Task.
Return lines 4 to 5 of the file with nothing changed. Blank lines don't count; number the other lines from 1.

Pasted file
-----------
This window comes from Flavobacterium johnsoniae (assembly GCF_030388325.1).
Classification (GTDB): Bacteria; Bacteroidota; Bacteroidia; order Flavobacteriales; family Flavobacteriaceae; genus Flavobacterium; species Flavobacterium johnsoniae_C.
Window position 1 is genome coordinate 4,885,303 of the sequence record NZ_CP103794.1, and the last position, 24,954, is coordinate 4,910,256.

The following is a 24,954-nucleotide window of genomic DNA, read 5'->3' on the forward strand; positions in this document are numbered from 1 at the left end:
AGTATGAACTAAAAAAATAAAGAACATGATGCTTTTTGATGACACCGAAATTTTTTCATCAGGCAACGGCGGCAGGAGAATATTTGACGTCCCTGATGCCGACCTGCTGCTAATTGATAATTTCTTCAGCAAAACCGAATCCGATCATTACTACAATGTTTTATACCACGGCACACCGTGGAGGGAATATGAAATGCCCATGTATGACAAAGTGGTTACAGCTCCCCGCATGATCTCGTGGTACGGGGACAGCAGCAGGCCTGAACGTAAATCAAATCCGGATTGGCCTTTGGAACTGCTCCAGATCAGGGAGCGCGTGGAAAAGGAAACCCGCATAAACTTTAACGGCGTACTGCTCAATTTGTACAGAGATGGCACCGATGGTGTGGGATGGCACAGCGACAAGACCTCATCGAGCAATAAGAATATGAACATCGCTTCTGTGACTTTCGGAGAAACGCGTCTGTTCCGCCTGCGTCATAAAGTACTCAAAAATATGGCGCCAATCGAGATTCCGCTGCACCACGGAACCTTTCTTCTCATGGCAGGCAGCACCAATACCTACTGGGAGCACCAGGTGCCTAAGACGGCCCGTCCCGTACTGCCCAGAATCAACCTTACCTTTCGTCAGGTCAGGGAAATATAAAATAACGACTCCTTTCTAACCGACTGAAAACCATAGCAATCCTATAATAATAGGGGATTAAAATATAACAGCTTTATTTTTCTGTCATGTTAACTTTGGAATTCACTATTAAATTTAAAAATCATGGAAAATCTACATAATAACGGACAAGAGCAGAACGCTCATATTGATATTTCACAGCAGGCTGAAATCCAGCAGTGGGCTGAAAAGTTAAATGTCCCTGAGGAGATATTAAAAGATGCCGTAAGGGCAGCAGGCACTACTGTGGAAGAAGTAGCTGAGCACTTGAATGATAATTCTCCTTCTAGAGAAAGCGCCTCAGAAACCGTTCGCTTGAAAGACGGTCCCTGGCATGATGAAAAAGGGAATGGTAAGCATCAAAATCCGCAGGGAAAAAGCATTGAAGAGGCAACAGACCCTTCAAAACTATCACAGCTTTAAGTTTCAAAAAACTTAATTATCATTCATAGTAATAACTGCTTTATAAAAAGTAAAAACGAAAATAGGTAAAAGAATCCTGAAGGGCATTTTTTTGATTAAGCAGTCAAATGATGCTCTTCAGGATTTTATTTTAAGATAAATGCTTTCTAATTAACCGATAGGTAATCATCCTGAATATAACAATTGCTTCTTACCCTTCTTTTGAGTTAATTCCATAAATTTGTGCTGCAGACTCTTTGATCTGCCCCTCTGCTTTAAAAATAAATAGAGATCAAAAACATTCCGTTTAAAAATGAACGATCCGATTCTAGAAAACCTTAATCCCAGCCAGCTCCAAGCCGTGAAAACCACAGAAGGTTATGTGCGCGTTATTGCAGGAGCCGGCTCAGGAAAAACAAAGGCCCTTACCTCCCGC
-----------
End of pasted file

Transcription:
The following is a 24,954-nucleotide window of genomic DNA, read 5'->3' on the forward strand; positions in this document are numbered from 1 at the left end:
AGTATGAACTAAAAAAATAAAGAACATGATGCTTTTTGATGACACCGAAATTTTTTCATCAGGCAACGGCGGCAGGAGAATATTTGACGTCCCTGATGCCGACCTGCTGCTAATTGATAATTTCTTCAGCAAAACCGAATCCGATCATTACTACAATGTTTTATACCACGGCACACCGTGGAGGGAATATGAAATGCCCATGTATGACAAAGTGGTTACAGCTCCCCGCATGATCTCGTGGTACGGGGACAGCAGCAGGCCTGAACGTAAATCAAATCCGGATTGGCCTTTGGAACTGCTCCAGATCAGGGAGCGCGTGGAAAAGGAAACCCGCATAAACTTTAACGGCGTACTGCTCAATTTGTACAGAGATGGCACCGATGGTGTGGGATGGCACAGCGACAAGACCTCATCGAGCAATAAGAATATGAACATCGCTTCTGTGACTTTCGGAGAAACGCGTCTGTTCCGCCTGCGTCATAAAGTACTCAAAAATATGGCGCCAATCGAGATTCCGCTGCACCACGGAACCTTTCTTCTCATGGCAGGCAGCACCAATACCTACTGGGAGCACCAGGTGCCTAAGACGGCCCGTCCCGTACTGCCCAGAATCAACCTTACCTTTCGTCAGGTCAGGGAAATATAAAATAACGACTCCTTTCTAACCGACTGAAAACCATAGCAATCCTATAATAATAGGGGATTAAAATATAACAGCTTTATTTTTCTGTCATGTTAACTTTGGAATTCACTATTAAATTTAAAAATCATGGAAAATCTACATAATAACGGACAAGAGCAGAACGCTCATATTGATATTTCACAGCAGGCTGAAATCCAGCAGTGGGCTGAAAAGTTAAATGTCCCTGAGGAGATATTAAAAGATGCCGTAAGGGCAGCAGGCACTACTGTGGAAGAAGTAGCTGAGCACTTGAATGATAATTCTCCTTCTAGAGAAAGCGCCTCAGAAACCGTTCGCTTGAAAGACGGTCCCTGGCATGATGAAAAAGGGAATGGTAAGCATCAAAATCCGCAGGGAAAAAGCATTGAAGAGGCAACAGACCCTTCAAAACTATCACAGCTTTAAGTTTCAAAAAACTTAATTATCATTCATAGTAATAACTGCTTTATAAAAAGTAAAAACGAAAATAGGTAAAAGAATCCTGAAGGGCATTTTTTTGATTAAGCAGTCAAATGATGCTCTTCAGGATTTTATTTTAAGATAAATGCTTTCTAATTAACCGATAGGTAATCATCCTGAATATAACAATTGCTTCTTACCCTTCTTTTGAGTTAATTCCATAAATTTGTGCTGCAGACTCTTTGATCTGCCCCTCTGCTTTAAAAATAAATAGAGATCAAAAACATTCCGTTTAAAAATGAACGATCCGATTCTAGAAAACCTTAATCCCAGCCAGCTCCAAGCCGTGAAAACCACAGAAGGTTATGTGCGCGTTATTGCAGGAGCCGGCTCAGGAAAAACAAAGGCCCTTACCTCCCGC